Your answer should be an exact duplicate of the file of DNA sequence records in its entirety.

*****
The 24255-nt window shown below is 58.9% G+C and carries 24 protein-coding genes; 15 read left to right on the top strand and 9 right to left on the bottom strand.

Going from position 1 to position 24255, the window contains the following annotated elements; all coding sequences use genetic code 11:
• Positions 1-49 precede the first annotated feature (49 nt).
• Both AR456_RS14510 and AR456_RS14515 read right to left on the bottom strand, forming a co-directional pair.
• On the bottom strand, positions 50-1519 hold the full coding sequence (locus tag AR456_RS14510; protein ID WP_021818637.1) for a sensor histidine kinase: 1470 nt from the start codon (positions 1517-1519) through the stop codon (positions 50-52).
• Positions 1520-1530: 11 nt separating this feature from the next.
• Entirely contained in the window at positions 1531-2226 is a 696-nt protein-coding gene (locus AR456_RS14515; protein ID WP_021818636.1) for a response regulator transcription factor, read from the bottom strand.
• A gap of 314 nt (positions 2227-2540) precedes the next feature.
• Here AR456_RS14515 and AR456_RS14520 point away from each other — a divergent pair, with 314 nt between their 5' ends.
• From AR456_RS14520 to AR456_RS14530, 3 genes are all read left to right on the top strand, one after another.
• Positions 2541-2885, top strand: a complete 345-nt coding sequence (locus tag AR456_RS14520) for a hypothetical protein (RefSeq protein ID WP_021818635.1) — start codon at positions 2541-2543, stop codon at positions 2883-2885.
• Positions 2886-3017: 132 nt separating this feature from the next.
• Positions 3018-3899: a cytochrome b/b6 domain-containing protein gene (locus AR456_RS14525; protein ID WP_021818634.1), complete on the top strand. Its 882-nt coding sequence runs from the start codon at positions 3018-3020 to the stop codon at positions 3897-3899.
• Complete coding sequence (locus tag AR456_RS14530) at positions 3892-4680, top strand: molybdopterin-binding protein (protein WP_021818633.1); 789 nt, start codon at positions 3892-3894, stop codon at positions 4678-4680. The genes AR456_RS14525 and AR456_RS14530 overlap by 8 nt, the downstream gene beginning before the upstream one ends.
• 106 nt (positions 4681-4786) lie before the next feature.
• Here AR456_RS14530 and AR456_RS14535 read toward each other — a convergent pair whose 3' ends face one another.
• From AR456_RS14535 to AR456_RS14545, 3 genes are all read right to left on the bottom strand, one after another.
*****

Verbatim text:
The 24255-nt window shown below is 58.9% G+C and carries 24 protein-coding genes; 15 read left to right on the top strand and 9 right to left on the bottom strand.

Going from position 1 to position 24255, the window contains the following annotated elements; all coding sequences use genetic code 11:
• Positions 1-49 precede the first annotated feature (49 nt).
• Both AR456_RS14510 and AR456_RS14515 read right to left on the bottom strand, forming a co-directional pair.
• On the bottom strand, positions 50-1519 hold the full coding sequence (locus tag AR456_RS14510; protein ID WP_021818637.1) for a sensor histidine kinase: 1470 nt from the start codon (positions 1517-1519) through the stop codon (positions 50-52).
• Positions 1520-1530: 11 nt separating this feature from the next.
• Entirely contained in the window at positions 1531-2226 is a 696-nt protein-coding gene (locus AR456_RS14515; protein ID WP_021818636.1) for a response regulator transcription factor, read from the bottom strand.
• A gap of 314 nt (positions 2227-2540) precedes the next feature.
• Here AR456_RS14515 and AR456_RS14520 point away from each other — a divergent pair, with 314 nt between their 5' ends.
• From AR456_RS14520 to AR456_RS14530, 3 genes are all read left to right on the top strand, one after another.
• Positions 2541-2885, top strand: a complete 345-nt coding sequence (locus tag AR456_RS14520) for a hypothetical protein (RefSeq protein ID WP_021818635.1) — start codon at positions 2541-2543, stop codon at positions 2883-2885.
• Positions 2886-3017: 132 nt separating this feature from the next.
• Positions 3018-3899: a cytochrome b/b6 domain-containing protein gene (locus AR456_RS14525; protein ID WP_021818634.1), complete on the top strand. Its 882-nt coding sequence runs from the start codon at positions 3018-3020 to the stop codon at positions 3897-3899.
• Complete coding sequence (locus tag AR456_RS14530) at positions 3892-4680, top strand: molybdopterin-binding protein (protein WP_021818633.1); 789 nt, start codon at positions 3892-3894, stop codon at positions 4678-4680. The genes AR456_RS14525 and AR456_RS14530 overlap by 8 nt, the downstream gene beginning before the upstream one ends.
• 106 nt (positions 4681-4786) lie before the next feature.
• Here AR456_RS14530 and AR456_RS14535 read toward each other — a convergent pair whose 3' ends face one another.
• From AR456_RS14535 to AR456_RS14545, 3 genes are all read right to left on the bottom strand, one after another.